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Shoddy Airbags Force Subaru to Recall 119,000 Vehicles

» Posted May 27, 2024Resources | Share This Post

Subaru is calling back some 119,000 Outback and Legacy vehicles whose airbags may not work.

The problem is with front passenger airbag sensors that may short circuit, Subaru recently told federal vehicle safety regulators. That would prevent the crucial safety devices from deploying the event of an accident.

“If the short circuit occurs, the SRS airbag system warning lamp will illuminate, front passenger’s frontal airbag OFF indicator will illuminate,” Subaru said in a defect notice filed with the National Highway Traffic Safety Administration. “The front passenger airbag may not deploy in certain crashes as designed, increasing the risk of injury to an occupant in the seat.”

The recall covers certain Outback sport utility vehicles and Legacy sedans from model years 2020 through 2022. The cars were produced between June 2020 and July 2021, Subaru told NHTSA.

The company said it had received more than 250 warranty claims related to the defect. It is not aware of any accidents or injuries stemming from the problem, however.

Subaru said a supplier was to blame for the issue.

“There is a possibility that, during the production process in a specific period at a certain supplier, the ODS Sensor Printed Circuit Board (PCB) became deformed, causing a crack to form in a capacitor, which can allow moisture to enter the capacitor over time and result in a short circuit,” Subaru told NHTSA.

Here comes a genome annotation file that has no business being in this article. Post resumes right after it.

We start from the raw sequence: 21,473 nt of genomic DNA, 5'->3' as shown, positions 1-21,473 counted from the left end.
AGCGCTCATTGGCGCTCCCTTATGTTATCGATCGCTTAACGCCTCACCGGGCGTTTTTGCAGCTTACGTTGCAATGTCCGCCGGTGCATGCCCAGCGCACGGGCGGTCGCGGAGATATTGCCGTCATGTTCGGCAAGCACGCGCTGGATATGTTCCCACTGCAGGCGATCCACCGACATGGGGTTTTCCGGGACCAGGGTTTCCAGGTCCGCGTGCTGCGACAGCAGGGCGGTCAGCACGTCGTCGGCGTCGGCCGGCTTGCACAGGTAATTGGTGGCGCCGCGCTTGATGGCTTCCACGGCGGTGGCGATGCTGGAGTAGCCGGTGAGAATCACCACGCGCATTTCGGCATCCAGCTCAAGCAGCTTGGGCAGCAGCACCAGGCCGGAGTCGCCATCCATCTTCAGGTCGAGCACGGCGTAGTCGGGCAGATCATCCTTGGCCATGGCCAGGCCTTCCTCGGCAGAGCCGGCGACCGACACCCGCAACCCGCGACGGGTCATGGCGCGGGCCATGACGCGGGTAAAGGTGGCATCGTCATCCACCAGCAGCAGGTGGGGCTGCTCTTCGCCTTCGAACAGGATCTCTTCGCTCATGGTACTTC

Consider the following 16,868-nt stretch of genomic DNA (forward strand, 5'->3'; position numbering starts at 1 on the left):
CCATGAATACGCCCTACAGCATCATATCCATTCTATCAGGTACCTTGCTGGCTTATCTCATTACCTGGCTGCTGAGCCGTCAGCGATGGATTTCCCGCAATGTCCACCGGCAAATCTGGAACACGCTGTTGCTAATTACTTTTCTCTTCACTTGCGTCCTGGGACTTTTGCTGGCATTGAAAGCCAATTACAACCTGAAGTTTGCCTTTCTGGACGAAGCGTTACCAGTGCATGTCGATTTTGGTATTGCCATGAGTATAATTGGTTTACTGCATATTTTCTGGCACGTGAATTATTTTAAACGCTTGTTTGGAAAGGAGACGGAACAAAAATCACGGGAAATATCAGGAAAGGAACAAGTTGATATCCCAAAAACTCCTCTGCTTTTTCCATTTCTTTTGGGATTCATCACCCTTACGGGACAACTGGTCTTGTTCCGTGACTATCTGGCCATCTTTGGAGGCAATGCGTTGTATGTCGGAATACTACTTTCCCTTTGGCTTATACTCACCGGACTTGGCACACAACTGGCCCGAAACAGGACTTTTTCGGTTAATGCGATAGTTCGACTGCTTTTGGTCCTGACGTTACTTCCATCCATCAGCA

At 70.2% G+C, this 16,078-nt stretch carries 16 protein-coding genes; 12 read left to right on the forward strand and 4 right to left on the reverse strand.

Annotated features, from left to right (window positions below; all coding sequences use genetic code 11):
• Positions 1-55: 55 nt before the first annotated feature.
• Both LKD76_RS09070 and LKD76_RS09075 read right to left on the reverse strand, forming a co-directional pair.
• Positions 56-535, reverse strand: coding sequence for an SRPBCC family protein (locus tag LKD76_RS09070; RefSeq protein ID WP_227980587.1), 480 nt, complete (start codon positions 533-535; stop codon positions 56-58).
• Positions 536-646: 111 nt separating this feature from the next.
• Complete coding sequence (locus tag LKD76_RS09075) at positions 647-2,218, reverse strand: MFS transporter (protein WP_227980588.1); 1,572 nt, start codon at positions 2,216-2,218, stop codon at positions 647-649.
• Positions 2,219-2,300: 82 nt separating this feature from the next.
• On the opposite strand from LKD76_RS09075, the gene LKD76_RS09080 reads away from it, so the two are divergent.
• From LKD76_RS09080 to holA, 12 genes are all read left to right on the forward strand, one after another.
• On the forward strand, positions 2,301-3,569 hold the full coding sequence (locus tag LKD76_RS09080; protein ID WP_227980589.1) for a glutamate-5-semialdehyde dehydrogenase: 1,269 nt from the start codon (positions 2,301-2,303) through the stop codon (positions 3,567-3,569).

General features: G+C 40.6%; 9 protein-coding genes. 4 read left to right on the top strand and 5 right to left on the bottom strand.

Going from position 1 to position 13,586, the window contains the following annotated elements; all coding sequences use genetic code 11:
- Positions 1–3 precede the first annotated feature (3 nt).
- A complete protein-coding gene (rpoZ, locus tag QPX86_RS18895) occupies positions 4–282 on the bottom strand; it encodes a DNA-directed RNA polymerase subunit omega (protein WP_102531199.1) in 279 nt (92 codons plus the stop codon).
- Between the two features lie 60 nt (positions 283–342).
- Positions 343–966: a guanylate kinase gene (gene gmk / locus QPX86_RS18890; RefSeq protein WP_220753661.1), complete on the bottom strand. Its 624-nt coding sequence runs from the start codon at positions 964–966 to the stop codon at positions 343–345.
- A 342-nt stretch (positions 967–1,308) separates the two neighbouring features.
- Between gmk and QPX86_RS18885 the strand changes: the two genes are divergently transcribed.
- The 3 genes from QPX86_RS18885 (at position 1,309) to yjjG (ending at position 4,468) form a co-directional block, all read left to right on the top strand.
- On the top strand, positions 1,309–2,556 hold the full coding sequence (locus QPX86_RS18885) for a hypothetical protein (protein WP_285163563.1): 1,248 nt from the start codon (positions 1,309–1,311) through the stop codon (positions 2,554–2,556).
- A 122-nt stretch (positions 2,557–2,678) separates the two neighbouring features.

The company plans to notify owners of recalled cars via mail by the end of May. Subaru drivers can also check NHTSA’s website to see if their vehicles are covered by the recall.

Owners will be asked to bring their cars to authorized service providers for inspection and repair.

“Subaru dealers will replace all (four) of the ODS sensors on the front passenger seat with new ones,” the company said. It will also reimburse owners for out-of-pocket expenses for repairs related to the defect, it said.  

Know Your California Lemon Law Rights

This is far from the first time Subaru has had to call back cars over serious safety issues.

The company said last year, for example, that it was recalling some 35,000 Crosstrek and Impreza vehicles that could short circuit and lose power unexpectedly.

California car owners and lessors have some important rights and protections under the state’s lemon law. You do not need to wait for a recall to get a defective vehicle fixed.

The lemon law, officially known as the Song Beverly Consumer Warranty Act, forces automakers to perform a full range of repairs on cars while they are under warranty. It also requires the companies to buy back (or replace, in some cases) vehicles that they cannot or simply decline to fix. 

There is no specific number of repair requests or attempts that must happen before the buyback or replacement requirement kicks in. An experienced California lemon law attorney can help you understand your rights and take action.

Speak with a Los Angeles Lemon Law Attorney

If you have been stuck with a defective or malfunctioning vehicle, a Los Angeles lemon law attorney at Bickel Sannipoli APC can help you fight back.  

Call us at (888) 800-1983 or contact us online to speak with a Los Angeles lemon law attorney.

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Posted By: Sean S